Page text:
Through a national network of Citizen Rights Centres, YEDID empowers low-income Israelis of all ethnic and religious backgrounds to break the cycle of poverty and reach self-sufficiency by accessing their rights and economic opportunities.
Focus: Social and Economic Rights, Homelessness Prevention, Affordable Housing, Financial Literacy
Geographic Area of Impact: Israel
Model: Leveraged Not-for-Profit
Number of Direct Beneficiaries: 27,200 (2012)
Annual Budget: US$ 2.7 million (2012)
Percentage Earned Revenue: 2%
Recognition: Social Entrepreneur of the Year, Israel, 2008
Although Israel has a booming economy and entrepreneurial spirit, there is also a growing social gap between the rich and poor. The poorest members of society are under-represented in the labour force, and are under utilizing government benefits. YEDID was created to promote access to rights and equal opportunities for economic advancement, while ensuring a participatory democracy for all Israeli citizens regardless of race, religion or language.
Innovation and Activities
YEDID (“friend” in Hebrew) was established with the goal of empowering disadvantaged people by giving them access to justice as they break the chains of poverty. Through its 16 Citizen Rights Centres, located in major cities and small towns throughout Israel, YEDID seeks to turn the personal struggles of individuals in poor neighbourhoods into active initiatives that have a personal impact on their lives. It also advocates for changes in public policy that can affect the lives of hundreds of thousands of people in similar circumstances.
Since its founding in 1997, YEDID has helped over 275,000 Israelis break the cycle of poverty and successfully change public policy on issues concerning homelessness prevention, labour, healthcare and social security.
At the individual level, YEDID provides free legal assistance, information and advice on issues concerning housing, healthcare, consumer fraud, education, employment and other social issues. The organization defends the rights of the disadvantaged, and has helped tens of thousands who faced eviction from their homes. It has helped clients overcome and refinance bad debts, avoid repossessions and imprisonment, learn financial literacy skills to avoid future problems, and break the cycle of poverty in families.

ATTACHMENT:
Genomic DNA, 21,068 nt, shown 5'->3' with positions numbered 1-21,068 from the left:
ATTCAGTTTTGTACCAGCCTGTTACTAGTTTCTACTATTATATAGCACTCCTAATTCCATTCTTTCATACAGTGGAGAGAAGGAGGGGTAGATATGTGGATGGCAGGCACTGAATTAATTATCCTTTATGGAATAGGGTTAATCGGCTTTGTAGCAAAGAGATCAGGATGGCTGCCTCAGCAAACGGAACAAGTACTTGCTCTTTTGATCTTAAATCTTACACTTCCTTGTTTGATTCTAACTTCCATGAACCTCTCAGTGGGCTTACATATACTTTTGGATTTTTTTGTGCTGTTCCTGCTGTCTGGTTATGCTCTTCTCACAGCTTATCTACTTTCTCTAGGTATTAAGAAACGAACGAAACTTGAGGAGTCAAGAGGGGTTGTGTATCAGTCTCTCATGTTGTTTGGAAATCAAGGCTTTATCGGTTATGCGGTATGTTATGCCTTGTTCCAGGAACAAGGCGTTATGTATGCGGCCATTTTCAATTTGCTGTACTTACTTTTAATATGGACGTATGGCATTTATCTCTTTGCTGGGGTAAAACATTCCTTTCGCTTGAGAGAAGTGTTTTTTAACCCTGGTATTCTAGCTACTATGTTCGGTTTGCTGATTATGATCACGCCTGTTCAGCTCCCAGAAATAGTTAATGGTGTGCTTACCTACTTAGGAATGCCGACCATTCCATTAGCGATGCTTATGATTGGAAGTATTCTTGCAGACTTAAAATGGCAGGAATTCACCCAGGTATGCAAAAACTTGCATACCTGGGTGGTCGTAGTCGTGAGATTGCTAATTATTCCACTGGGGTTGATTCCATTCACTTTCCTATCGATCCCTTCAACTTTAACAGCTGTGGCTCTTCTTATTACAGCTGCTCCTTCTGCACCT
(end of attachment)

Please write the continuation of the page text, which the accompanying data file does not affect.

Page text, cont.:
YEDID’s Community Empowerment Initiatives provide the skills and information necessary to help people raise themselves out of poverty. Empowerment courses include financial literary, job readiness, grassroots community organizing and leadership development.
YEDID also advocates for affecting changes in national policies, regulations and legislation on a broad range of issues, including homelessness, labour law, welfare and healthcare. For example, legislative change was enacted in response to a campaign to provide solar hot water heaters in government-owned public housing, resulting in decreased electricity bills for tenants and a reduced carbon footprint for the environment.
Sari Revkin earned a Master's in Social Work from the University of Maryland, and received professional training at Baltimore’s Welfare Rights Organization, before immigrating to Israel in 1983. For 14 years, she provided capacity building to hundreds of non-profit organizations as the Chief Executive Officer of SHATIL, the New Israel Fund’s Capacity Building Centre for social change organization. As an optimist imbued with a social justice ideology, she founded YEDID fifteen years ago and currently serves as Executive Director, helping to provide access to economic opportunities and social rights for people living outside of Israel’s mainstream society. Recognizing the need to ensure the sustainability of YEDID, Revkin reached out to the private sector to provide YEDID’s services for a fee as part of their on-site Employee Assistance Programme. In addition, she entered into a unique collaboration with a world-renowned jewellery design centre to develop a jewellery artisan school for new immigrants, and helped launch the school's first cutting edge social enterprise.